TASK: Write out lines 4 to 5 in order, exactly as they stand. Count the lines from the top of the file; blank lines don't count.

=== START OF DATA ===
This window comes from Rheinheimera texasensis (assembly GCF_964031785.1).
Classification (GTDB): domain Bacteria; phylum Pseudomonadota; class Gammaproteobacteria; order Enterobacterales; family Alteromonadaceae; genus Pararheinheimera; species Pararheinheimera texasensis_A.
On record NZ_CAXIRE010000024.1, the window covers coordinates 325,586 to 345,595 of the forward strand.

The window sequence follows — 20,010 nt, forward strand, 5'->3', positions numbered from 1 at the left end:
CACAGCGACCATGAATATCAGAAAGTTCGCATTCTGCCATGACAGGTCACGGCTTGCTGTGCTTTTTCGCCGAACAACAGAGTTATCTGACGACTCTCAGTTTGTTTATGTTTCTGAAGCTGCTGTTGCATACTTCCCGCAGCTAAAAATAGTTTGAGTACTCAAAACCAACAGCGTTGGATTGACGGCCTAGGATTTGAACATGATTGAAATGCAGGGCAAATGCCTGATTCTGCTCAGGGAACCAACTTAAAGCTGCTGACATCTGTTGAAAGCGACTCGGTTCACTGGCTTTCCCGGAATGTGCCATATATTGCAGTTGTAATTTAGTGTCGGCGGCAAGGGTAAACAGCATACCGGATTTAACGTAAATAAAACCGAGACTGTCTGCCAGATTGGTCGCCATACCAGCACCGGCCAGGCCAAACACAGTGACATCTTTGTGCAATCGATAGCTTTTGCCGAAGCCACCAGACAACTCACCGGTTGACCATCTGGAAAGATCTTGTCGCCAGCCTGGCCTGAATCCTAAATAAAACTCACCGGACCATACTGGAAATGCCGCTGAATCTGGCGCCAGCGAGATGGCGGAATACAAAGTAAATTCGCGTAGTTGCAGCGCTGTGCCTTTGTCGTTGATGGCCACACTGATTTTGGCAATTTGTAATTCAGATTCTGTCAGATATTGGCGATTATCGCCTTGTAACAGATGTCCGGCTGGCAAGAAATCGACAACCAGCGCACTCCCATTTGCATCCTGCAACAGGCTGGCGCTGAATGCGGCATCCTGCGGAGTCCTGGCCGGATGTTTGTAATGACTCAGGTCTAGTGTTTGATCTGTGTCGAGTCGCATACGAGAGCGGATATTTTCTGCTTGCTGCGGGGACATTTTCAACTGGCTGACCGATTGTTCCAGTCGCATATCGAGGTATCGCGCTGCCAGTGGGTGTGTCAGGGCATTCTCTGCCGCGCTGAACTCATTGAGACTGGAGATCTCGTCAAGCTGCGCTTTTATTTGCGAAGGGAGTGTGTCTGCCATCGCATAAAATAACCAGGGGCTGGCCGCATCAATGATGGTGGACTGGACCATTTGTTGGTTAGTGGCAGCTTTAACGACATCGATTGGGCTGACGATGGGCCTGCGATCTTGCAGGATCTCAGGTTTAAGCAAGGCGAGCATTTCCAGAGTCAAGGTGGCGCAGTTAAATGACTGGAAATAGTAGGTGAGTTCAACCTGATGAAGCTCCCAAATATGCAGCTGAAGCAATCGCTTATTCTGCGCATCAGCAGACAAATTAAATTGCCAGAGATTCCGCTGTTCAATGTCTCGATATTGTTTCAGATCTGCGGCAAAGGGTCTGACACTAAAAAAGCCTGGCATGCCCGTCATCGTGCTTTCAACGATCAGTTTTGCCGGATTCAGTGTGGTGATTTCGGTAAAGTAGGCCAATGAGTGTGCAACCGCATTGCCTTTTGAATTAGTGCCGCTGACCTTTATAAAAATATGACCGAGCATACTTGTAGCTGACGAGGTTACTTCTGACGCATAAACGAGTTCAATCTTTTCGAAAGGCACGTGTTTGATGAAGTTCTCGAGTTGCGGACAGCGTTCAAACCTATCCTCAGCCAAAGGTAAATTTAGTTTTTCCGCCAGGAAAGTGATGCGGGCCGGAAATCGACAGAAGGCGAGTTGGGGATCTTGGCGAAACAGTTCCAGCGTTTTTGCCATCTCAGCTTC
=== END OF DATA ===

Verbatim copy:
The window sequence follows — 20,010 nt, forward strand, 5'->3', positions numbered from 1 at the left end:
CACAGCGACCATGAATATCAGAAAGTTCGCATTCTGCCATGACAGGTCACGGCTTGCTGTGCTTTTTCGCCGAACAACAGAGTTATCTGACGACTCTCAGTTTGTTTATGTTTCTGAAGCTGCTGTTGCATACTTCCCGCAGCTAAAAATAGTTTGAGTACTCAAAACCAACAGCGTTGGATTGACGGCCTAGGATTTGAACATGATTGAAATGCAGGGCAAATGCCTGATTCTGCTCAGGGAACCAACTTAAAGCTGCTGACATCTGTTGAAAGCGACTCGGTTCACTGGCTTTCCCGGAATGTGCCATATATTGCAGTTGTAATTTAGTGTCGGCGGCAAGGGTAAACAGCATACCGGATTTAACGTAAATAAAACCGAGACTGTCTGCCAGATTGGTCGCCATACCAGCACCGGCCAGGCCAAACACAGTGACATCTTTGTGCAATCGATAGCTTTTGCCGAAGCCACCAGACAACTCACCGGTTGACCATCTGGAAAGATCTTGTCGCCAGCCTGGCCTGAATCCTAAATAAAACTCACCGGACCATACTGGAAATGCCGCTGAATCTGGCGCCAGCGAGATGGCGGAATACAAAGTAAATTCGCGTAGTTGCAGCGCTGTGCCTTTGTCGTTGATGGCCACACTGATTTTGGCAATTTGTAATTCAGATTCTGTCAGATATTGGCGATTATCGCCTTGTAACAGATGTCCGGCTGGCAAGAAATCGACAACCAGCGCACTCCCATTTGCATCCTGCAACAGGCTGGCGCTGAATGCGGCATCCTGCGGAGTCCTGGCCGGATGTTTGTAATGACTCAGGTCTAGTGTTTGATCTGTGTCGAGTCGCATACGAGAGCGGATATTTTCTGCTTGCTGCGGGGACATTTTCAACTGGCTGACCGATTGTTCCAGTCGCATATCGAGGTATCGCGCTGCCAGTGGGTGTGTCAGGGCATTCTCTGCCGCGCTGAACTCATTGAGACTGGAGATCTCGTCAAGCTGCGCTTTTATTTGCGAAGGGAGTGTGTCTGCCATCGCATAAAATAACCAGGGGCTGGCCGCATCAATGATGGTGGACTGGACCATTTGTTGGTTAGTGGCAGCTTTAACGACATCGATTGGGCTGACGATGGGCCTGCGATCTTGCAGGATCTCAGGTTTAAGCAAGGCGAGCATTTCCAGAGTCAAGGTGGCGCAGTTAAATGACTGGAAATAGTAGGTGAGTTCAACCTGATGAAGCTCCCAAATATGCAGCTGAAGCAATCGCTTATTCTGCGCATCAGCAGACAAATTAAATTGCCAGAGATTCCGCTGTTCAATGTCTCGATATTGTTTCAGATCTGCGGCAAAGGGTCTGACACTAAAAAAGCCTGGCATGCCCGTCATCGTGCTTTCAACGATCAGTTTTGCCGGATTCAGTGTGGTGATTTCGGTAAAGTAGGCCAATGAGTGTGCAACCGCATTGCCTTTTGAATTAGTGCCGCTGACCTTTATAAAAATATGACCGAGCATACTTGTAGCTGACGAGGTTACTTCTGACGCATAAACGAGTTCAATCTTTTCGAAAGGCACGTGTTTGATGAAGTTCTCGAGTTGCGGACAGCGTTCAAACCTATCCTCAGCCAAAGGTAAATTTAGTTTTTCCGCCAGGAAAGTGATGCGGGCCGGAAATCGACAGAAGGCGAGTTGGGGATCTTGGCGAAACAGTTCCAGCGTTTTTGCCATCTCAGCTTC